Mastering is the very last step in the creative process of audio production. It happens after the final mix(es) has been approved and before the actual duplication and/or distribution of the final product. Normally, audio mastering consists of tonally balancing, sequencing and transferring your source audio to the final distribution medium (CD, mp3, etc).

The insides of a modded ART VLA, for mastering

Ok, so what does this really mean? Everything begins with a mix review and consultation (free), to determine your needs and to answer any questions you may have. The actual mastering sessions start with (myself) listening to the source audio (your music) in an acoustically-neutral environment and then processing it to sound as good as possible, using specialized analog and digital mastering tools.

Mastering Process as drawn by Jon Weil Mastering DAW screenshot


I also put songs in the correct order, volume-matched and balanced, so that it sounds “like an album” and then create master copies that have all the correct metadata that both the duplication company and digital distribution sites will need. I can also do transfers and mastering from vinyl and analog cassette tape. In this age of mp3s, super-loud mastering and the resurgence of vinyl; I am well aware of the modern-day mastering “do’s”, “dont’s” (and everywhere in between).

My number-one goal is making sure that the audio is as spectacular as it can be and that every client is 100% satisfied.


I work extremely hard to make the mastering process as easy as possible. After reviewing your mixes and discussing your needs, I will set to work on it at the “North City Suite”, using a custom mastering setup.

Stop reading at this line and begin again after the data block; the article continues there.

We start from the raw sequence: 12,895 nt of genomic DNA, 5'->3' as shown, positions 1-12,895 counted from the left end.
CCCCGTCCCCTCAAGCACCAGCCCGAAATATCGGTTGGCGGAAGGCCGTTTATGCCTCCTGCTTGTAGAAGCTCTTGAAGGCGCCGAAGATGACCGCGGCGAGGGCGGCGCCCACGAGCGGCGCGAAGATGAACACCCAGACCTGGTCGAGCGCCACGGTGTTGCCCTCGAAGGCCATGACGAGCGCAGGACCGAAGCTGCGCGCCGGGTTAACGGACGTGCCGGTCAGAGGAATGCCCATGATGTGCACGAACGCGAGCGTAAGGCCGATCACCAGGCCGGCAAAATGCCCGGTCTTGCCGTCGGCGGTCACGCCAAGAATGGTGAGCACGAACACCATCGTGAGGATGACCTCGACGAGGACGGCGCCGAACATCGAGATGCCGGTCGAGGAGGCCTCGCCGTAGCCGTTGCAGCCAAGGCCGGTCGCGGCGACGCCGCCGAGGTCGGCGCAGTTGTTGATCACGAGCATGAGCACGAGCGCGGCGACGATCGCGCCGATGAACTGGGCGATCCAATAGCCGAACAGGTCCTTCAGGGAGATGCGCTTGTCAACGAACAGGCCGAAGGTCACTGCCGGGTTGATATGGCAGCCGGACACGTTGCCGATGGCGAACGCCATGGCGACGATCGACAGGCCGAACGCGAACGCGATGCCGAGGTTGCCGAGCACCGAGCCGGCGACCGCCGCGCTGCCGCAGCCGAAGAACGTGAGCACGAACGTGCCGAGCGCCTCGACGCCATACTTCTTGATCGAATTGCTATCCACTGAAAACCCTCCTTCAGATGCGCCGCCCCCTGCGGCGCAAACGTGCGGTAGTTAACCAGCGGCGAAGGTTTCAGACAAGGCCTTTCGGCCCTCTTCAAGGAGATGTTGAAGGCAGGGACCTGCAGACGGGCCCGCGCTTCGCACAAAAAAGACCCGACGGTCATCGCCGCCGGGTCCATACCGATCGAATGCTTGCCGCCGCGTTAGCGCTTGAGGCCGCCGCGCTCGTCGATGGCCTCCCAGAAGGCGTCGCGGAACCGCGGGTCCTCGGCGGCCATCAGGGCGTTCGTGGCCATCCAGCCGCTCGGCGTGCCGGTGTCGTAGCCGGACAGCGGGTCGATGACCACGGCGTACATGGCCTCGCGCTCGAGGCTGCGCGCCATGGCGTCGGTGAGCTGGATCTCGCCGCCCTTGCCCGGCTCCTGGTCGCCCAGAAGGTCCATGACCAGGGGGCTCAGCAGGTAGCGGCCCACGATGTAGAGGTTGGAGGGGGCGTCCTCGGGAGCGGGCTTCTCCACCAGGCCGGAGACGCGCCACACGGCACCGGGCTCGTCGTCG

Fuzzywallz's NSS Mastering Desk (Fisheye)

Some mastering studios claim to have a particular sound or musical specialty, but our sound and style changes with your needs and sonic goals. Some projects require a large amount of processing (both analog and digital) in order to accomplish these goals, yet others simply require a second set of ears and minimal sonic sculpting. My room, gear and skills are constantly being upgraded and expanded, but if you’re curious what I use to process and inspect your audio, here is the- Gear List.

Typical things that can happen during the mastering process include, but are not limited to:

Patchbay with cables hanging out like hair at 513

-critical evaluation of the source material on high resolution equipment

-changing or enhancing the frequency spectrum (EQ)

-changing or enhancing the macro and micro-dynamics (Compression, Expansion, etc.)

-matching the “sound” of songs across an album, including overall volume

-noise reduction; cleanup of unwanted clicks, pops and buzzes

-adjusting the track spacing, titles and metadata (CD Text, etc.)

-converting between analog and digital, multiple file formats (.wav, .mp3, .m4a)

-clear and consistent communication with the clients at all steps

Jon Weil explaining something at his console


$50 /TRACK

This will get your audio thoroughly reviewed, processed to its very best and includes digital delivery of .wav files. The mix evaluation/consultation is free!

HiFi Speaker TALL

-.wav files typically include both 16 bit/44.1khz (CD resolution) and 24 bit/96khz (Hi-Res) versions, but can be modified to fit your needs.

Revisions are typically included (ask for details)…



$5 /TRACK for .mp3 files that are properly-encoded, with metadata, at 320mbps CBR (or as specified). This also pertains to additional file types, such as AAC, FLAC or additional .wav types.

NSS Screenshot RX 1-27-17

$10 /TRACK for radio edits/instrumental versions

$20 /TRACK for additional “versions”. I offer the option of creating “loud”, for-vinyl and/or “dynamic” versions for different markets and purposes.

$20 to create a master disc (a CD-R with CDText) and/or DDP file set.

$10 to register your masters with iTunes and other Gracenote Database media services.

Analog Vs Digital 11-6-2013